Articles

The Effective Project Leader's Mindset

Karen A. Brown, Ph.D., and Nancy Lea Hyer, Ph.D.

By Karen A. Brown, Ph.D., and Nancy Lea Hyer, Ph.D.

Many people begin their careers in functional areas such as engineering, accounting, marketing, finance, or information technology and are often taken by surprise when they find their work life consumed with activities related to projects. As businesses expand globally, new technologies emerge and pressures for shortened product life cycles intensify, projects consume increasingly greater numbers of organizational resources. Out of this phenomenon has risen the commonly cited notion of the accidental project manager.

Many of the people we have interviewed and observed over a 25-year period have felt ill-prepared for the challenges they faced when they landed in positions requiring them to lead temporary, cross-functional teams. Our research has led us to appreciate that in addition to mastering the technical tools and processes of the project management trade, these new leaders must develop mindsets to appreciate opposing perspectives and feel comfortable with complexity and ambiguity.

Visionary leader versus detail-oriented manager

The effective project leader must have the presence of mind to recognize when a broad, visionary perspective is appropriate, and when it is time to don the manager’s hat and dig into the details. This requires a balancing act. The leader role involves what might be considered creative or right-brain capabilities for envisioning the big picture and conveying it in a way that inspires participants. However, to ensure work is actually accomplished effectively, the project leader also must apply a set of more analytical or left-brain capabilities needed for detailed scheduling, budgeting, allocating resources, and tracking progress.

Ideally, the individual heading the project effort will embody both orientations — visionary and detail-focused. We all have witnessed the failures of project leaders who attend so much to selling their vision that details are lost and the project goes nowhere. We also have witnessed just the opposite: project managers whose well-intended micro-management produces lots of box checking but does not necessarily lead to bigger-picture goal achievement and nearly always de-motivates team members and wastes their time.
 
Some people find it difficult to gracefully carry vision- and detail-oriented roles on their shoulders simultaneously. We advise leaders who have not articulated a compelling project vision to start doing so. No team is likely to follow you if you cannot help members to imagine an attractive end result. Vision is not something the leader can delegate. However, if the visionary leader is too busy for details, he or she can enlist the help of someone who has this skill set.  If two individuals agree to share these roles, they must do so in a noncompeting manner where the vision-person is the acknowledged formal leader and detail-person supports the vision.
 
Technically savvy versus interpersonally and politically astute

It often happens that a person with sound technical knowledge is handed the reins of a project in his or her area of expertise. This expertise is essential because it allows the leader to see the end result realistically, understand how the pieces all fit together, appreciate challenges inherent in the work, communicate intelligently with the team, and command essential respect from key stakeholders.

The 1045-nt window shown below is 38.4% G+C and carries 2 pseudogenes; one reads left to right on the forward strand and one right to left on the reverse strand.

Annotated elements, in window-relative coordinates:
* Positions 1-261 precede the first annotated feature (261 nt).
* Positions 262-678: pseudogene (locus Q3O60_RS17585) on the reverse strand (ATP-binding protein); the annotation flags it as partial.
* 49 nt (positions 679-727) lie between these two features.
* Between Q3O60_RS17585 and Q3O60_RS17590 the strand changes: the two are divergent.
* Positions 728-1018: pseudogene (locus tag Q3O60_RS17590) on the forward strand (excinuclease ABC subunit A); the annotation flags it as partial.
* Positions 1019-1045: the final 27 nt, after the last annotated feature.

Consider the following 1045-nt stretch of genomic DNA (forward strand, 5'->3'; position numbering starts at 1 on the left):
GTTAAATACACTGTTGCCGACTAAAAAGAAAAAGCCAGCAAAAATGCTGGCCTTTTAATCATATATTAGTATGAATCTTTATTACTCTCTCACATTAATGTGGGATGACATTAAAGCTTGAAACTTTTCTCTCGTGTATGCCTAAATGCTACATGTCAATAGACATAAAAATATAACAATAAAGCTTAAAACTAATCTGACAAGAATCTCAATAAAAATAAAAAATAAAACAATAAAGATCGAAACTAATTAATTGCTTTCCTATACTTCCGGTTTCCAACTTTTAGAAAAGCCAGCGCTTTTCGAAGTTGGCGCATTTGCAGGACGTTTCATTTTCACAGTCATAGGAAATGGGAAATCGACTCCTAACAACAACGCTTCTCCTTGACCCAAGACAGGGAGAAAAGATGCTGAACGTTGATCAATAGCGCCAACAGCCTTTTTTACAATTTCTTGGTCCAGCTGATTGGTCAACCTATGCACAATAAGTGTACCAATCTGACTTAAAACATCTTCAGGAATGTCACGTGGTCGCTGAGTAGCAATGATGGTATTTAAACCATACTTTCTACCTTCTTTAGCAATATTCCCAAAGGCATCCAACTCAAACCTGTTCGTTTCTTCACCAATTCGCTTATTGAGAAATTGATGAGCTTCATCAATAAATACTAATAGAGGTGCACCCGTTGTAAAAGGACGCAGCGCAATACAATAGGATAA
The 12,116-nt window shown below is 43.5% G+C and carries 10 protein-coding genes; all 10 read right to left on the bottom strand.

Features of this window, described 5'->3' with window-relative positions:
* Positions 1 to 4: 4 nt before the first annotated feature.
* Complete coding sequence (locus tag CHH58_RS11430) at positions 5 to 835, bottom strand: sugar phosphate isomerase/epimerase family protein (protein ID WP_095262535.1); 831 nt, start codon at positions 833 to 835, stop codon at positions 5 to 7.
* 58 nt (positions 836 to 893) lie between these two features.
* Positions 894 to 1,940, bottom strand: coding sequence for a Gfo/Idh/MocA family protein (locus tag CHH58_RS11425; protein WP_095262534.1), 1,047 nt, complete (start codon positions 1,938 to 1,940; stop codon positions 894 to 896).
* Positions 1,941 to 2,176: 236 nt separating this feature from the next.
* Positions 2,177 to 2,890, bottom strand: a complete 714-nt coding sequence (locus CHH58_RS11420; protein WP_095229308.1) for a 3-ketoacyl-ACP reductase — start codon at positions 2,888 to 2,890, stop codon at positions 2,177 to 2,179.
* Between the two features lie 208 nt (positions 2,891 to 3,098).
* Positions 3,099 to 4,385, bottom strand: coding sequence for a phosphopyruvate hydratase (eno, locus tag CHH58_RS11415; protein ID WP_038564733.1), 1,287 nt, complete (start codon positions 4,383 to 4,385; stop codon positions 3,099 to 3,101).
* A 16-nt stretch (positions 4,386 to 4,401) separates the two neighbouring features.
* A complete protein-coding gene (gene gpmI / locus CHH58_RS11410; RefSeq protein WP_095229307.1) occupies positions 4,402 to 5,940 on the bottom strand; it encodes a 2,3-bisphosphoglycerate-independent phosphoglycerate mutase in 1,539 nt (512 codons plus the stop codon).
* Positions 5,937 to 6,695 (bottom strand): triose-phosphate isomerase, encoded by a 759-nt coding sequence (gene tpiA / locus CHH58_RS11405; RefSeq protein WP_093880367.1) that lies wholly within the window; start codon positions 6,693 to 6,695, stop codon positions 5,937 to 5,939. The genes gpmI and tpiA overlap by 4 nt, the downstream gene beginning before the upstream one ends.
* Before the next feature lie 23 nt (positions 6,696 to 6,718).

However, some newly-assigned project leaders can have a tendency to focus too narrowly on technical matters, failing to consider the interpersonal and political relationships so essential to the project’s successful delivery. We have heard innumerable tales of woe from technically-oriented project managers who were taken by surprise when dissatisfied or under-represented stakeholders seemed to come from nowhere to derail the projects they thought were swimming along so well. And then, of course, there are the project leaders who put so much effort into the politics of the situation that they are blindsided by technical challenges they had not anticipated. Project success requires the project leader to adopt a cognitive perspective that attends to both political-interpersonal and technical dimensions.

Disciplined versus flexible

A final contrast is discipline versus flexibility. The project management community has been informed in a positive way by the teachings of the Project Management Institute, the Software Engineering Institute, and Prince2. These and several other organizations have created globally-shared lexicons of terms that have enhanced project communication around the world and led people to appreciate the value of defined processes for getting things done.

However, we have seen some people, and some organizations, who take the advice of these professional groups too far. They insist that every project follow a rigid set of steps, and they lose sight of the fact that prescribed processes are intended as guidelines, not straightjackets. The effective project leader has the mindset to appreciate the importance of process and knows when to apply it formally, but also to recognize when to loosen things up a bit. Moreover, the effective leader also knows when it is appropriate to “stay the course” and follow project plans, and when to depart from plans because of changes in circumstances, requirements, or goals.

Some project leaders appear to innately possess mindsets that allow them to balance the three sets of contrasting capabilities. For others, it is a journey along a trail of learning episodes. For everyone, it begins with self-awareness.